Lesson 1. WCAG 2.0 for content writers
Hey, content writer! No, don't go away — I mean you!
OK: that's not your job title (you're a teacher or scientist or HR manager or whatever) but you also produce stuff that goes on the web or intranet. And that gives you another hat: Content Writer.
"Don't call me that silly name!" you mutter. "Isn't content just information? I'm just writing stuff. It's no different from what I've always done."
Actually, writing for a web site is very different from writing for paper. You have extra responsibilities. You are now part of a publishing team.
Picture your article as published in a paper magazine. Your paper article cannot:
- read itself aloud
- translate itself from English into Chinese
- attract the attention of a passing search engine, making it instantly available to anyone in the world
- make its own font bigger or smaller.
But on a web site, the reader can easily make all these things happen... provided the web developer and the writer have followed certain guidelines. This series of articles takes you through the most popular guidelines, called WCAG 2.0.
Now your government steps into the picture (assuming you live in a reasonably democratic state).
- Information on a web site can be made available (accessible) to far more people than if it were just on paper or just on the radio or TV or a CD. For example, web content can be "read" by people with sight or hearing problems, people with arthritis or broken wrists, people using mobile phones or funny old-fashioned computers.
- Public information is produced with the aid of public money: your money.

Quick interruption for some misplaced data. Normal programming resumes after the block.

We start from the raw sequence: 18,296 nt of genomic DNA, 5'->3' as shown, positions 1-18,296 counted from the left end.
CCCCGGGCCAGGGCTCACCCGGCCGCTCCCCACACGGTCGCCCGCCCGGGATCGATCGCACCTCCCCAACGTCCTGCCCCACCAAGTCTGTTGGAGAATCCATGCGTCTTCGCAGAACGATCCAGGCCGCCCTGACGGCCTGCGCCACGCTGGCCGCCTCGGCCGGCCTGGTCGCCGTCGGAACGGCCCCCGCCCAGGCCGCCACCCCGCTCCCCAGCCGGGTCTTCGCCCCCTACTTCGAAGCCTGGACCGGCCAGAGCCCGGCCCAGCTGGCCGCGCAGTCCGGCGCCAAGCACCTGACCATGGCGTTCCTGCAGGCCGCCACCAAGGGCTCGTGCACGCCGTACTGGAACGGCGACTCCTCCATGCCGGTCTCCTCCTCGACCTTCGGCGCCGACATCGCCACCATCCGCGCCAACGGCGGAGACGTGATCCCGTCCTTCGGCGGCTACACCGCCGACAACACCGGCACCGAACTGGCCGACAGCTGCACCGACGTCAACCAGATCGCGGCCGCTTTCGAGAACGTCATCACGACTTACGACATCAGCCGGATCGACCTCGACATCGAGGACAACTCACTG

- Because information on a government web site can be made accessible, government decrees that it must be accessible.
- So all web sites of agencies that receive public money are required to make their content accessible. It's the law.
- Responsible commercial organisations follow suit, wanting their information to reach the largest possible number of people.
"No no no, that's not my problem." I hear you say. "I just write stuff. That sounds technical. Let the web team do it."
They do, mainly. Most of the WCAG 2.0 guidelines are implemented by your web team.
But writing — and producing other content like audio and video and graphs and charts — is now terminally entangled with publishing, promoting, storing, searching, publicising and distributing information. That's why you need to understand and follow some of these guidelines. It's your job now.
Once upon a time, many experts stood between writers and readers. Editors, typesetters, truck-drivers, storemen, archivists, librarians, shopkeepers, postal workers...
But today, most probably you, the writer, are also responsible for publishing and distributing your own web content.
Would you expect the printer to write:
- a headline for your news story?
- a title for your book?
- a caption for your graph?
Thought not. You care because it's your content. If you don't do these few things, nobody will, or they'll be done badly. And you'll have fewer readers.
Do them right and your content becomes available to a much wider audience, and complies with legislation.
Lesson 2 will be: Content that isn't words...
Please be patient: I have to write it first!